Mr. T put the pedal to the metal and we were only 35 minutes late. I cried until I was told the allergist would see me. Despite the stress of the day, my blood pressure was only 126/80. (It was beginning to occur to us that perhaps there was something in the old cabin that I was allergic to, which would raise my blood pressure while I was there.) Though she couldn’t give a recommendation for or against a c-section, she wrote out a protocol for using Benadryl and steroids to counter any antibiotics I would have to have in the event of such a procedure. She also gave us a referral to a high-risk OB, which Midwife & Company were rapidly convincing me I needed to see. BFF met us at the office and brought us darling baby clothes! We decided to regroup and plan over dinner.
During dinner, I called a friend whose wife is an OB to ask her opinion. She agreed to see me the following morning (gosh, too bad that conflicts with my c-section…). Mr. T and I drove back down to drop the pee-pee jugs off at the hospital and collect our things from The Farm. Clearly, if The Farm wasn’t comfortable with me birthing there, I didn’t need to stay. The Midwife brought me a copy of my chart and asked what we were going to do. I explained we were going to get a high-risk consult and we talked a little more. I told her she seemed scared. She said she wasn’t, she was just cautious. I thanked her for the care she had provided for us, then Mr. T and I departed.
We decided to get a hotel near the hospital where our appointment would be the following morning. I took a swim and we slept poorly.
We dressed, packed up, and went down to the hotel’s complimentary breakfast. It was alright. For some reason I just wasn’t hungry. Not sure what that was about. Couldn’t have been stress or anxiety, right?
We arrived at the doctor’s office just after they opened and completed the initial paperwork and did some brief hypnosis to help me calm down. Not too long of a wait later (really! Despite not having an appointment!) we were taken back and I peed in the cup, weighed, and had my blood pressure taken. In the exam room I got to stay dressed! Yahoo! (I’m not sure interested reader if you’ve ever made a major decision being naked or semi-dressed with someone you’ve known for 5 minutes but it isn’t my idea of a good time!) The doctor came in and I summarized what here is a rather long story and we reviewed the backup OBs desire for an immediate scheduled c-section and my prenatal history. We discussed possibilities. I signed the paperwork to get my chart from the hospital sent to the consulting doctor and was hooked up to another non-stress test.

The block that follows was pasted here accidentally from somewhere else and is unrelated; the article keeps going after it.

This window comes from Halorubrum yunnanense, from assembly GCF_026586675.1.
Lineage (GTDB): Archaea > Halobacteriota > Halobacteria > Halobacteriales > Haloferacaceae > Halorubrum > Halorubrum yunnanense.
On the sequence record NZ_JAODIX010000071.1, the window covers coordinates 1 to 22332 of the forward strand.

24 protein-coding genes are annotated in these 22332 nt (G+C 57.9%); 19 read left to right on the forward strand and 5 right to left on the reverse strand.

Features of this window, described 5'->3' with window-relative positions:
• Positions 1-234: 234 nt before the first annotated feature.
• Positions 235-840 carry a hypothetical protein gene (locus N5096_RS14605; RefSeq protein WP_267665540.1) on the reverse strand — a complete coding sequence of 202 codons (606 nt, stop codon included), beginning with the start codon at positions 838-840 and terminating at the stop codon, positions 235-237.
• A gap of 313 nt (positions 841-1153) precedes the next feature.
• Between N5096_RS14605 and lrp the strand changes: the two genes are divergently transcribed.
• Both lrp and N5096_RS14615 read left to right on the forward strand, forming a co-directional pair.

Once again AU did wonderful! She stayed on the monitor! Her heart was reacting just the way it should! While I was all belly and wires being monitored the results of the 24 hour urine collection were sent over.
Please know that I do not advocate the use of foul language. Please know I have rewritten these sentences about 15 times to ensure they are inoffensive and pure. Please know that there are lots of hidden profanities and unbecoming thoughts and feelings associated with the following sentences.
6. The test measures how much protein in in one’s urine. Anything under 300 reveals that there is no pre-eclampsia and that everything is just fine. My level was 6. 6!
So the consulting OB said that there was no need for an hysterical c-section, I don’t have pre-eclampsia, I might have gestational hypertension which as long as AU is doing well just isn’t a big deal. I cried.
Mr. T and I finally made it home where I spent the rest of the day per doctor’s orders in bed. Although far from seeming like everything was fine and dandy with the world there did seem to be significant improvement over the previous few days. Did I mention I avoided unnecessary surgery?!?
AU is kicking around, maturing more, I’m taking it easy trying to make new birth plans. Hopefully the next installment of “Birth Story” will not be nearly as harrowing, frustrating, or chaotic.